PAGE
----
Publisher: DC Comics 
A space mission to the Sun is sabotaged by Lex Luthor. Superman arrives in the nick of time, and receives a megadose of yellow radiation. Good news: he’s stronger than ever. Bad news: his body’s cells look cancerous. The Man of Steel has one year left. Supes tells Lois who he is, and the story moves on from there.

Clark spenda the next 12 issues—12 months of a solar year—engaged in a series of Olympian labors. That’s the McGuffin.

There might be greater Superman stories than All-Star Superman, but at the moment it’s hard to think of one. If we are all unconsciously waiting for a Superman, well, then this is the series Superman was waiting for. This is the story where Kal-El saves a goth teen from suicide. You’re on the Internet. You’ve seen the panel I’m talking about. How do you even write a review of this comic?

All-Star Superman is a discussion about Superman. And what he means. Not just to comics, but to us.

That’s the embroidery, get to the diamond, as the impatient girlfriend said during the proposal. You’re not talking about Superman when you talk about Superman. You’re talking about goodness and elemental beliefs that Americans have about their heroes and their stories.

So doing a great Superman book is like doing taxes in a straitjacket: you admire the daring involved in the attempt. To do it decently is applaudable. To do it well is astounding, and to be great at it is a miracle.

Morrison doesn’t pull off a Siegel and Shuster here. But he gets close.

If Superman is corny, then so are all superheroes. If Superman matters, than the entire enterprise of comics and capes matters. The Man of Steel drags meaning along behind him, like a comet picking up satellites in his wake. Whatever you think about superhero comics, Superman embodies it. You’re not just talking about one character; you’re talking about a hero our grandparents loved, about 80 years of fermented history. About the superhero concept itself.

In 1938, right about the time we split the atom, and started wondering if the world was a good place, Superman appeared. Isn’t it just like him, to arrive in the nick of time? An unbeatable, unstoppable symbol so strong that not even deconstruction can break him. We made him, and he made the rest of his costumed friends. We were afraid of our power overcoming our goodness, and suddenly here’s the man to remind us what goodness and power actually look like. “Is virtue a thing remote?” Confucius asked. “I wish to be virtuous, and lo! Virtue is at hand.” Faster than a speeding bullet, you might say.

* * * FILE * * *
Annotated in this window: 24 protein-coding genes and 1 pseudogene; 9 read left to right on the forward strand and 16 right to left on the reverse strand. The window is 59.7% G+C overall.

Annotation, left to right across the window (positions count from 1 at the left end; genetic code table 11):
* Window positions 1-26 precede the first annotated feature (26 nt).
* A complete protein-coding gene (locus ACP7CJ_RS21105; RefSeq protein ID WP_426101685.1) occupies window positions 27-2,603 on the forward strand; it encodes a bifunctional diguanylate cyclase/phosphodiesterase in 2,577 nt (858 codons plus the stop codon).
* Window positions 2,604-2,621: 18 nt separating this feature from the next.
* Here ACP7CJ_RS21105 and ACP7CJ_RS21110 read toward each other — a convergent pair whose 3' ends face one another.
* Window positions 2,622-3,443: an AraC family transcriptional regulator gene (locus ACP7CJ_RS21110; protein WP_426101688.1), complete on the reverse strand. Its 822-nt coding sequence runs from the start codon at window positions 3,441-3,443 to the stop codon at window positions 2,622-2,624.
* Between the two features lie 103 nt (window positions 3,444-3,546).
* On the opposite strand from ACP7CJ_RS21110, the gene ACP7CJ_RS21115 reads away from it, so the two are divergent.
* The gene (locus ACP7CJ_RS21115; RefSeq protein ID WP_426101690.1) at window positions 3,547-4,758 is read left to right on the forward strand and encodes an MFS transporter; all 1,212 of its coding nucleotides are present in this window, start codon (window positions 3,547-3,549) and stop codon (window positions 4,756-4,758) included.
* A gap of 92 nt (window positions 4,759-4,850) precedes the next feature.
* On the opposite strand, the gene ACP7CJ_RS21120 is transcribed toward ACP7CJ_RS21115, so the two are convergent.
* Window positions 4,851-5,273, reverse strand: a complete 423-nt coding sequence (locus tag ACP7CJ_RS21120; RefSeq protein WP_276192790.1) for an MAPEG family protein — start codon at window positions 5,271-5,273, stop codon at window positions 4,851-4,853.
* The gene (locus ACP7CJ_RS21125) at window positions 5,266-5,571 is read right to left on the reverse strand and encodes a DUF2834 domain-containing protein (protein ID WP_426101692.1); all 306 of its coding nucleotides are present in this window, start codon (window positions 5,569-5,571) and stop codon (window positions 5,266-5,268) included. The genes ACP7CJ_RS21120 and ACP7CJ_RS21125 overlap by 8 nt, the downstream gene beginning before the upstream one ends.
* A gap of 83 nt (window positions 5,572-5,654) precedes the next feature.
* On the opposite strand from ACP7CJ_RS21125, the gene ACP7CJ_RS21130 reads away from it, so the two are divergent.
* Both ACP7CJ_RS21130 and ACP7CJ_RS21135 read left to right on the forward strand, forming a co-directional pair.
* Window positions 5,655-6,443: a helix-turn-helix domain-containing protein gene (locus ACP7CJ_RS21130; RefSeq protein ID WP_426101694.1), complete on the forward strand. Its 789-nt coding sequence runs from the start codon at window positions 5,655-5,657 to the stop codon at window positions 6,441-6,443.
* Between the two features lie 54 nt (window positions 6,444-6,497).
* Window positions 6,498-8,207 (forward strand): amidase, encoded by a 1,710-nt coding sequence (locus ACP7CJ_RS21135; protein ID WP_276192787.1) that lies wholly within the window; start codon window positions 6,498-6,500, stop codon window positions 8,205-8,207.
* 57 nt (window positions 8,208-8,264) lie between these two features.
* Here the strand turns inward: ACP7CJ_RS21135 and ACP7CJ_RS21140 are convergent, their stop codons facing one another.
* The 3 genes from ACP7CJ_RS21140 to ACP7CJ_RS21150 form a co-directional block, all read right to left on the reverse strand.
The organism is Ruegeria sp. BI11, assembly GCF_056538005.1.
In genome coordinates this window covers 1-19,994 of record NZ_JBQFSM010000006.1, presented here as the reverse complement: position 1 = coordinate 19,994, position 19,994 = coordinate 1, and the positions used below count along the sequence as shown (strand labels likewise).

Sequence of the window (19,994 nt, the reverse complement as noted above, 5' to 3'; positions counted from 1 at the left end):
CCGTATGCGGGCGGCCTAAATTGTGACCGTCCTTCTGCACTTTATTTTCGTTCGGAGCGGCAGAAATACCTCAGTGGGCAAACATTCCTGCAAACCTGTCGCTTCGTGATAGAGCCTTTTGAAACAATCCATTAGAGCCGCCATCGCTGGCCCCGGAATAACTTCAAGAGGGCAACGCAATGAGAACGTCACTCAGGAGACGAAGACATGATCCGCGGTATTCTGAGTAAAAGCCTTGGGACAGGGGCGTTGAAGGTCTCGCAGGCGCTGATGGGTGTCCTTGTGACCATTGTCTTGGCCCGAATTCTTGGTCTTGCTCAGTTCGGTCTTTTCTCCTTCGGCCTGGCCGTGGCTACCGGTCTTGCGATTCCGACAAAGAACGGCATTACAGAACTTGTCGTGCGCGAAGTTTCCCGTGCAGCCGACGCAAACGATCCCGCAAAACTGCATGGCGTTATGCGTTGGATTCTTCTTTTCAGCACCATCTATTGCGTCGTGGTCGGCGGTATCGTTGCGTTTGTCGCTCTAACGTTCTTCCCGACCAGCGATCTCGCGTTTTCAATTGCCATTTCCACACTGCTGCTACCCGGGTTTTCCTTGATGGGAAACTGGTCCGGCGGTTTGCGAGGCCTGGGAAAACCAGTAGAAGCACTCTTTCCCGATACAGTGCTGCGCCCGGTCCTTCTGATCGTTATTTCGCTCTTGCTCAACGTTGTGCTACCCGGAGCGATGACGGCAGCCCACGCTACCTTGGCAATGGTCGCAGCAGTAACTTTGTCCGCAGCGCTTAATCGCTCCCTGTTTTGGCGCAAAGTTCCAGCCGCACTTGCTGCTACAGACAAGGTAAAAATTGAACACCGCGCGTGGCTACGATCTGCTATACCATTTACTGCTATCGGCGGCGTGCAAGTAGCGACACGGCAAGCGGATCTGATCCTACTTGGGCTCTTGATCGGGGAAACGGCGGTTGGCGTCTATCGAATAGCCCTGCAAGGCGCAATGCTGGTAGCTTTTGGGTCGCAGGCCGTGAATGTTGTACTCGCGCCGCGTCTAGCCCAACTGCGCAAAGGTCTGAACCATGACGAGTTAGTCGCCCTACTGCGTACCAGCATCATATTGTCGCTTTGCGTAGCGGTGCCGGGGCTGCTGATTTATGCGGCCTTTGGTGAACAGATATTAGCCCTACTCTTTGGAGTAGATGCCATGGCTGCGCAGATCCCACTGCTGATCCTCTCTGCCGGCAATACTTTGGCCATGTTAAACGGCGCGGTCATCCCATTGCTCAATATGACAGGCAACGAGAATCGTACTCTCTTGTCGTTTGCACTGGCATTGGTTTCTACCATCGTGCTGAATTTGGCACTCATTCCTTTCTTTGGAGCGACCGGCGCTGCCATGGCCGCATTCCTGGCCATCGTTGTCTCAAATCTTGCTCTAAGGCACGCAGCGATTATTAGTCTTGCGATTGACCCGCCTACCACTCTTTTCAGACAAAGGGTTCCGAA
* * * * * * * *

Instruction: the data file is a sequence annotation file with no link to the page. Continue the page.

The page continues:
All-Star Superman is another promised payment on the debt of wonder we signed nearly a century ago. A reminder to ourselves of what should never be lost. He’s all the good we sometimes are, and all the good we could be. All-Star Superman is about the humanity of the people who read it. Clark Kent of Smallville is a mirror built during the most brutal part of the century, to remind us of the part of us that no war or Depression could take away. In the darkness of 1938, two hidden engineers in Cleveland made an idea that could love us back. I believe this man can fly—but Superman believes I can fly, and that’s the secret.


Animal Man Cover Art by Brian Bolland

2. Animal Man
Artists: Chas Truog, Tom Grummett, Others
Publisher: Vertigo/ DC Comics 
If a creator’s work goes on long enough, the reading public will eventually see the writer or artist reduced to their bare bones. Sometimes it’s at the beginning of the career, sometimes later. In those moments, all of their extra tricks are thrown out, for whatever reason. Maybe the creator’s going through a rebuilding period. Maybe they’re trying minimalism for a time. Whatever the reason, in those periods, we see what the creator is, and what she or he does. The Fourth World was raw Kirby, without editorial control. Mr. A was Ditko, broadcasting with no interference. And Animal Man is Morrison to the sinew. What remains is an emotionally grounded postmodern existential drama. One of Morrison’s obsessions—what is like, to be a character in a comic?—is center stage here.